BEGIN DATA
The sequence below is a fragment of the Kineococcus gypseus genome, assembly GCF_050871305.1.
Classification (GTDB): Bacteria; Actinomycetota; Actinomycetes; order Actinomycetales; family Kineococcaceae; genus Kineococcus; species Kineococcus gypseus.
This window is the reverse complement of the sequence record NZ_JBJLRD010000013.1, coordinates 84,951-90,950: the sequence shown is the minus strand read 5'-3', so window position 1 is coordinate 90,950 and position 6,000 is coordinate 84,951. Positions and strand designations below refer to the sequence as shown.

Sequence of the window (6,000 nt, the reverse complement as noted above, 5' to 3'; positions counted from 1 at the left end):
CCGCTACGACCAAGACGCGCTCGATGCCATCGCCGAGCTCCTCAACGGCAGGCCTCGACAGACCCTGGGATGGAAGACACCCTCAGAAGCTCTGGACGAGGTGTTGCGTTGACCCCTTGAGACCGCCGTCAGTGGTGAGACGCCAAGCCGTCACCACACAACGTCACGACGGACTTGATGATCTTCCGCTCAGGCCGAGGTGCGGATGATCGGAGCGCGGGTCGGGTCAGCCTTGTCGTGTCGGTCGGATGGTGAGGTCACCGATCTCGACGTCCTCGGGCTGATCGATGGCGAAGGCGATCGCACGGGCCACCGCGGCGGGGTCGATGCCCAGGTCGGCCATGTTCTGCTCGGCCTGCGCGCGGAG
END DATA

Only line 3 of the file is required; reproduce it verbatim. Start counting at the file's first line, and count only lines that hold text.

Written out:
This window is the reverse complement of the sequence record NZ_JBJLRD010000013.1, coordinates 84,951-90,950: the sequence shown is the minus strand read 5'-3', so window position 1 is coordinate 90,950 and position 6,000 is coordinate 84,951. Positions and strand designations below refer to the sequence as shown.